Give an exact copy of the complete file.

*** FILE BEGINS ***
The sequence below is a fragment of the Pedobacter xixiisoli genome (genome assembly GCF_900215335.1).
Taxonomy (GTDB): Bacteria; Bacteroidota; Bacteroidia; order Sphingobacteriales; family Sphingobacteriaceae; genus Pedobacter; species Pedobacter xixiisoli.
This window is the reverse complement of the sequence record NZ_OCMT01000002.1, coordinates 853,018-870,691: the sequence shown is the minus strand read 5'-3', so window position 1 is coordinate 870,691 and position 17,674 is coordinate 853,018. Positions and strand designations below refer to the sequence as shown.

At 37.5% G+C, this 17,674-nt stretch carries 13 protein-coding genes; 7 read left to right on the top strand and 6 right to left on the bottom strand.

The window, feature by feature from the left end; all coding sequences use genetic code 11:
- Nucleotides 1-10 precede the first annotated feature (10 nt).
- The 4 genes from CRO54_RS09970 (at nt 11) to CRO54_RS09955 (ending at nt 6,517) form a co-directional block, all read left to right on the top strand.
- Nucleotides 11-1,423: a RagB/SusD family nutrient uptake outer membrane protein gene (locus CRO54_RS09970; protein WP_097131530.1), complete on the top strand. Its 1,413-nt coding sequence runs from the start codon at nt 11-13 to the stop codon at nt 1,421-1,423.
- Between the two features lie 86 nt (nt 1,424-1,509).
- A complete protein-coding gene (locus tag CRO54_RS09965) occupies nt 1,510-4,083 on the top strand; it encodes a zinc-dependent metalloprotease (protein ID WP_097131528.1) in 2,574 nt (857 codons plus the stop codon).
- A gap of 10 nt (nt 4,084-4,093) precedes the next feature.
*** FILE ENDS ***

The sequence below is a fragment of the Pedobacter xixiisoli genome (genome assembly GCF_900215335.1).
Taxonomy (GTDB): Bacteria; Bacteroidota; Bacteroidia; order Sphingobacteriales; family Sphingobacteriaceae; genus Pedobacter; species Pedobacter xixiisoli.
This window is the reverse complement of the sequence record NZ_OCMT01000002.1, coordinates 853,018-870,691: the sequence shown is the minus strand read 5'-3', so window position 1 is coordinate 870,691 and position 17,674 is coordinate 853,018. Positions and strand designations below refer to the sequence as shown.

At 37.5% G+C, this 17,674-nt stretch carries 13 protein-coding genes; 7 read left to right on the top strand and 6 right to left on the bottom strand.

The window, feature by feature from the left end; all coding sequences use genetic code 11:
- Nucleotides 1-10 precede the first annotated feature (10 nt).
- The 4 genes from CRO54_RS09970 (at nt 11) to CRO54_RS09955 (ending at nt 6,517) form a co-directional block, all read left to right on the top strand.
- Nucleotides 11-1,423: a RagB/SusD family nutrient uptake outer membrane protein gene (locus CRO54_RS09970; protein WP_097131530.1), complete on the top strand. Its 1,413-nt coding sequence runs from the start codon at nt 11-13 to the stop codon at nt 1,421-1,423.
- Between the two features lie 86 nt (nt 1,424-1,509).
- A complete protein-coding gene (locus tag CRO54_RS09965) occupies nt 1,510-4,083 on the top strand; it encodes a zinc-dependent metalloprotease (protein ID WP_097131528.1) in 2,574 nt (857 codons plus the stop codon).
- A gap of 10 nt (nt 4,084-4,093) precedes the next feature.